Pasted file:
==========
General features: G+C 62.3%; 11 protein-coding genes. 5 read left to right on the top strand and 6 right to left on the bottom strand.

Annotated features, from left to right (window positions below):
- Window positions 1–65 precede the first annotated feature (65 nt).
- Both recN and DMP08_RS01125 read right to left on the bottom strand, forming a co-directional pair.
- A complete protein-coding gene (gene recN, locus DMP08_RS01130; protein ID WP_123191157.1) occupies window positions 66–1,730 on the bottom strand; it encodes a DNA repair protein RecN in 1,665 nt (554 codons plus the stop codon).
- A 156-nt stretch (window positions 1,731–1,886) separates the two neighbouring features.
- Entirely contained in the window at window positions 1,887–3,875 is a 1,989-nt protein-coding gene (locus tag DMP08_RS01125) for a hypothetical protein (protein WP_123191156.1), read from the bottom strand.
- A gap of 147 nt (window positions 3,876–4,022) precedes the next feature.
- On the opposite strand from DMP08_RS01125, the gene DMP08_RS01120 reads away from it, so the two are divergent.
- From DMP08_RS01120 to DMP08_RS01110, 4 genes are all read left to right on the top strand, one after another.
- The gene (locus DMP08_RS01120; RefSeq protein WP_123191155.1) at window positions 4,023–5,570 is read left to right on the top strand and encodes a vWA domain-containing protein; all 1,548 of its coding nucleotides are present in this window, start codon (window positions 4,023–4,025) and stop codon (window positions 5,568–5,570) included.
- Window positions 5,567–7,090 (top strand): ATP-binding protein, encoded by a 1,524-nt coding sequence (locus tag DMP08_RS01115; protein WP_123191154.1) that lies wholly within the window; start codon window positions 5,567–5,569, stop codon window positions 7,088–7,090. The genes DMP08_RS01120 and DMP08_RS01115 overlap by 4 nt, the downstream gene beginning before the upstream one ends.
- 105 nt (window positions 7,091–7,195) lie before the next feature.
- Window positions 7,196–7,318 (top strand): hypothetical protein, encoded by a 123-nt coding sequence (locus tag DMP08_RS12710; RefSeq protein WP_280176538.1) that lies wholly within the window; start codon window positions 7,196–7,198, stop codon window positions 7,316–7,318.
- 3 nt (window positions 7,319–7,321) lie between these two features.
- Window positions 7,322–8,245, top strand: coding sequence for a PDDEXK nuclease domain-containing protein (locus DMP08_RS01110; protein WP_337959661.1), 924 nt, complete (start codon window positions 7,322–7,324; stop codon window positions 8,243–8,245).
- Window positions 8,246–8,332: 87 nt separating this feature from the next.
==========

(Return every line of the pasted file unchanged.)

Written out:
General features: G+C 62.3%; 11 protein-coding genes. 5 read left to right on the top strand and 6 right to left on the bottom strand.

Annotated features, from left to right (window positions below):
- Window positions 1–65 precede the first annotated feature (65 nt).
- Both recN and DMP08_RS01125 read right to left on the bottom strand, forming a co-directional pair.
- A complete protein-coding gene (gene recN, locus DMP08_RS01130; protein ID WP_123191157.1) occupies window positions 66–1,730 on the bottom strand; it encodes a DNA repair protein RecN in 1,665 nt (554 codons plus the stop codon).
- A 156-nt stretch (window positions 1,731–1,886) separates the two neighbouring features.
- Entirely contained in the window at window positions 1,887–3,875 is a 1,989-nt protein-coding gene (locus tag DMP08_RS01125) for a hypothetical protein (protein WP_123191156.1), read from the bottom strand.
- A gap of 147 nt (window positions 3,876–4,022) precedes the next feature.
- On the opposite strand from DMP08_RS01125, the gene DMP08_RS01120 reads away from it, so the two are divergent.
- From DMP08_RS01120 to DMP08_RS01110, 4 genes are all read left to right on the top strand, one after another.
- The gene (locus DMP08_RS01120; RefSeq protein WP_123191155.1) at window positions 4,023–5,570 is read left to right on the top strand and encodes a vWA domain-containing protein; all 1,548 of its coding nucleotides are present in this window, start codon (window positions 4,023–4,025) and stop codon (window positions 5,568–5,570) included.
- Window positions 5,567–7,090 (top strand): ATP-binding protein, encoded by a 1,524-nt coding sequence (locus tag DMP08_RS01115; protein WP_123191154.1) that lies wholly within the window; start codon window positions 5,567–5,569, stop codon window positions 7,088–7,090. The genes DMP08_RS01120 and DMP08_RS01115 overlap by 4 nt, the downstream gene beginning before the upstream one ends.
- 105 nt (window positions 7,091–7,195) lie before the next feature.
- Window positions 7,196–7,318 (top strand): hypothetical protein, encoded by a 123-nt coding sequence (locus tag DMP08_RS12710; RefSeq protein WP_280176538.1) that lies wholly within the window; start codon window positions 7,196–7,198, stop codon window positions 7,316–7,318.
- 3 nt (window positions 7,319–7,321) lie between these two features.
- Window positions 7,322–8,245, top strand: coding sequence for a PDDEXK nuclease domain-containing protein (locus DMP08_RS01110; protein WP_337959661.1), 924 nt, complete (start codon window positions 7,322–7,324; stop codon window positions 8,243–8,245).
- Window positions 8,246–8,332: 87 nt separating this feature from the next.